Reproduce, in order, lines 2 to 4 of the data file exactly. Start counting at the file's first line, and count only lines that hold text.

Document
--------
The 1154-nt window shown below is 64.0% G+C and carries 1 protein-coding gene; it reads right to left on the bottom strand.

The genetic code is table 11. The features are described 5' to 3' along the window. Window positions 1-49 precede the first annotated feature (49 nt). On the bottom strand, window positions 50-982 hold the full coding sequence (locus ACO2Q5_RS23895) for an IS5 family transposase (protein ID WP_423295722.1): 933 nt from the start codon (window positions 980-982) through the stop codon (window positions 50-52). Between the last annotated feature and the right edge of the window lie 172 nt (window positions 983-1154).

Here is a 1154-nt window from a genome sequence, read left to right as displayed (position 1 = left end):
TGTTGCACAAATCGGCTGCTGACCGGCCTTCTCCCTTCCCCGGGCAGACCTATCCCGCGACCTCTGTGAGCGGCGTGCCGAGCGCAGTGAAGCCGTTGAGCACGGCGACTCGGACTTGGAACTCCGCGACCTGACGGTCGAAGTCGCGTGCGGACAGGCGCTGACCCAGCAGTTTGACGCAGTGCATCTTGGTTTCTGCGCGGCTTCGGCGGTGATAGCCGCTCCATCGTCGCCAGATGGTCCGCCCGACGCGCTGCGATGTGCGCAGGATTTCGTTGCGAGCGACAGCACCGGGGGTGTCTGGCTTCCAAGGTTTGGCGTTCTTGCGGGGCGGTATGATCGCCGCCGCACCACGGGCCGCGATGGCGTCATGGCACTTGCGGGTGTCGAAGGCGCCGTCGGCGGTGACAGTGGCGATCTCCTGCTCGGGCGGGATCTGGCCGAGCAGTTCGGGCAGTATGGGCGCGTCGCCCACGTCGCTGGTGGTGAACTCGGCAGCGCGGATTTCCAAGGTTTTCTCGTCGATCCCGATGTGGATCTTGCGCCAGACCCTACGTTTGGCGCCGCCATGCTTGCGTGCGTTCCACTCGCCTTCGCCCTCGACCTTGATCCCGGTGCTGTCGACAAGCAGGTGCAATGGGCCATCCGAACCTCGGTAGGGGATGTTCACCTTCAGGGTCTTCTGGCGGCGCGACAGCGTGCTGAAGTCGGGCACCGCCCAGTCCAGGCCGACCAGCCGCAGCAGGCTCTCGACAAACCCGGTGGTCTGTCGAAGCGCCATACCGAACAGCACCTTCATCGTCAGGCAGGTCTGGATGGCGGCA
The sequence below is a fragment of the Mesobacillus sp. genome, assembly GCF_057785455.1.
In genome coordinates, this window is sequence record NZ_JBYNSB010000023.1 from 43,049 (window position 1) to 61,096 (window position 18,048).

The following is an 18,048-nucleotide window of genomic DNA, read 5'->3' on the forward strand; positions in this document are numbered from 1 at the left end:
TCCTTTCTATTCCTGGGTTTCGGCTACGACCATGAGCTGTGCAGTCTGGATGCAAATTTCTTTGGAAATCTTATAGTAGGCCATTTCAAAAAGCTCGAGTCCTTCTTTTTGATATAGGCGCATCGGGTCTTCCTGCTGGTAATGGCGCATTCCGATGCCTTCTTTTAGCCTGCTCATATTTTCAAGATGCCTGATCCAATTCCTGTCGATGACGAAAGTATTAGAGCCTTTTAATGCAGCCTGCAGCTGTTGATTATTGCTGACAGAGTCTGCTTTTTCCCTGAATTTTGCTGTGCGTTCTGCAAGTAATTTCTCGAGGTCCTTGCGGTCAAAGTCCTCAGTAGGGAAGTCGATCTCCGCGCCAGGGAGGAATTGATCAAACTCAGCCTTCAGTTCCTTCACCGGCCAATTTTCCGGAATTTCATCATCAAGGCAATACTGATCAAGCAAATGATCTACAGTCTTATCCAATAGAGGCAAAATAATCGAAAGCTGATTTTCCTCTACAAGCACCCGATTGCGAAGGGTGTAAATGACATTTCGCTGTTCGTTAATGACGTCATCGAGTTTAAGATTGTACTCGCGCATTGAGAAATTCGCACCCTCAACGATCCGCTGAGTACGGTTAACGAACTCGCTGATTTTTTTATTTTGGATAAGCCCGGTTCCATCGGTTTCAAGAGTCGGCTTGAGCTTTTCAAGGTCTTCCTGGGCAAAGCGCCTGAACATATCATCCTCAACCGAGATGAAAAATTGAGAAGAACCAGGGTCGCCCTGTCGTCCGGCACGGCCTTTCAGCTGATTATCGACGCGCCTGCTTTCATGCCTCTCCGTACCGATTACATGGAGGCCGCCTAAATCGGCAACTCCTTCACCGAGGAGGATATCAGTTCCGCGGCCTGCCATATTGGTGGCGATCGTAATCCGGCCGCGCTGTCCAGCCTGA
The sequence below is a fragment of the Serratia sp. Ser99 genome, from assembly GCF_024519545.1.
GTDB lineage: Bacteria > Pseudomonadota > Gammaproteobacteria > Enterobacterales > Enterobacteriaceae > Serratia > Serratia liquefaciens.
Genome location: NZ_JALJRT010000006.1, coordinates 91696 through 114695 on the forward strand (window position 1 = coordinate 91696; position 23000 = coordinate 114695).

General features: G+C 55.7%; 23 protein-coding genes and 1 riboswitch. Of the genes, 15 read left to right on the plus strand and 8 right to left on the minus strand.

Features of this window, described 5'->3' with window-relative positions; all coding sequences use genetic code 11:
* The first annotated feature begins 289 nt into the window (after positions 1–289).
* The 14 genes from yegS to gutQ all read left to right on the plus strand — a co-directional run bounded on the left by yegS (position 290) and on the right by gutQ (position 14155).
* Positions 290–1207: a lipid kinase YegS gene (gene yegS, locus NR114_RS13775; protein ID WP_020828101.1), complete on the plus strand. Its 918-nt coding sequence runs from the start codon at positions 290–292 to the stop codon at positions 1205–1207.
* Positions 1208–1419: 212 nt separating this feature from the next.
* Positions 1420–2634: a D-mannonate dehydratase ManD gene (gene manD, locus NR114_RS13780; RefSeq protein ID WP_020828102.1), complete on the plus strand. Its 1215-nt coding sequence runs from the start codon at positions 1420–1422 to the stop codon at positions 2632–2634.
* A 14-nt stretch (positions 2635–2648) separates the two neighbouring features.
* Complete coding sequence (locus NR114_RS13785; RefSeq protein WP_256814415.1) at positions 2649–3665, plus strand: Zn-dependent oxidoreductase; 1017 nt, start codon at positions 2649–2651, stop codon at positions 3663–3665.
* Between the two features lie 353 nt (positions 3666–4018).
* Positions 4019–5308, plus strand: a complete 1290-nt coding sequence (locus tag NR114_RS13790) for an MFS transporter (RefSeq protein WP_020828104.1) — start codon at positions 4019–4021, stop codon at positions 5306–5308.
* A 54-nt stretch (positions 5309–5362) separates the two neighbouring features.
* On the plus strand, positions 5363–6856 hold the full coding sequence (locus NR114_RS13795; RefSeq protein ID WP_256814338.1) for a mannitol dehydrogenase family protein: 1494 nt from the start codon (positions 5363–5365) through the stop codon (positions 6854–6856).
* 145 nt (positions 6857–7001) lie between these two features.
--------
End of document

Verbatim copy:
The genetic code is table 11. The features are described 5' to 3' along the window. Window positions 1-49 precede the first annotated feature (49 nt). On the bottom strand, window positions 50-982 hold the full coding sequence (locus ACO2Q5_RS23895) for an IS5 family transposase (protein ID WP_423295722.1): 933 nt from the start codon (window positions 980-982) through the stop codon (window positions 50-52). Between the last annotated feature and the right edge of the window lie 172 nt (window positions 983-1154).

Here is a 1154-nt window from a genome sequence, read left to right as displayed (position 1 = left end):
TGTTGCACAAATCGGCTGCTGACCGGCCTTCTCCCTTCCCCGGGCAGACCTATCCCGCGACCTCTGTGAGCGGCGTGCCGAGCGCAGTGAAGCCGTTGAGCACGGCGACTCGGACTTGGAACTCCGCGACCTGACGGTCGAAGTCGCGTGCGGACAGGCGCTGACCCAGCAGTTTGACGCAGTGCATCTTGGTTTCTGCGCGGCTTCGGCGGTGATAGCCGCTCCATCGTCGCCAGATGGTCCGCCCGACGCGCTGCGATGTGCGCAGGATTTCGTTGCGAGCGACAGCACCGGGGGTGTCTGGCTTCCAAGGTTTGGCGTTCTTGCGGGGCGGTATGATCGCCGCCGCACCACGGGCCGCGATGGCGTCATGGCACTTGCGGGTGTCGAAGGCGCCGTCGGCGGTGACAGTGGCGATCTCCTGCTCGGGCGGGATCTGGCCGAGCAGTTCGGGCAGTATGGGCGCGTCGCCCACGTCGCTGGTGGTGAACTCGGCAGCGCGGATTTCCAAGGTTTTCTCGTCGATCCCGATGTGGATCTTGCGCCAGACCCTACGTTTGGCGCCGCCATGCTTGCGTGCGTTCCACTCGCCTTCGCCCTCGACCTTGATCCCGGTGCTGTCGACAAGCAGGTGCAATGGGCCATCCGAACCTCGGTAGGGGATGTTCACCTTCAGGGTCTTCTGGCGGCGCGACAGCGTGCTGAAGTCGGGCACCGCCCAGTCCAGGCCGACCAGCCGCAGCAGGCTCTCGACAAACCCGGTGGTCTGTCGAAGCGCCATACCGAACAGCACCTTCATCGTCAGGCAGGTCTGGATGGCGGCA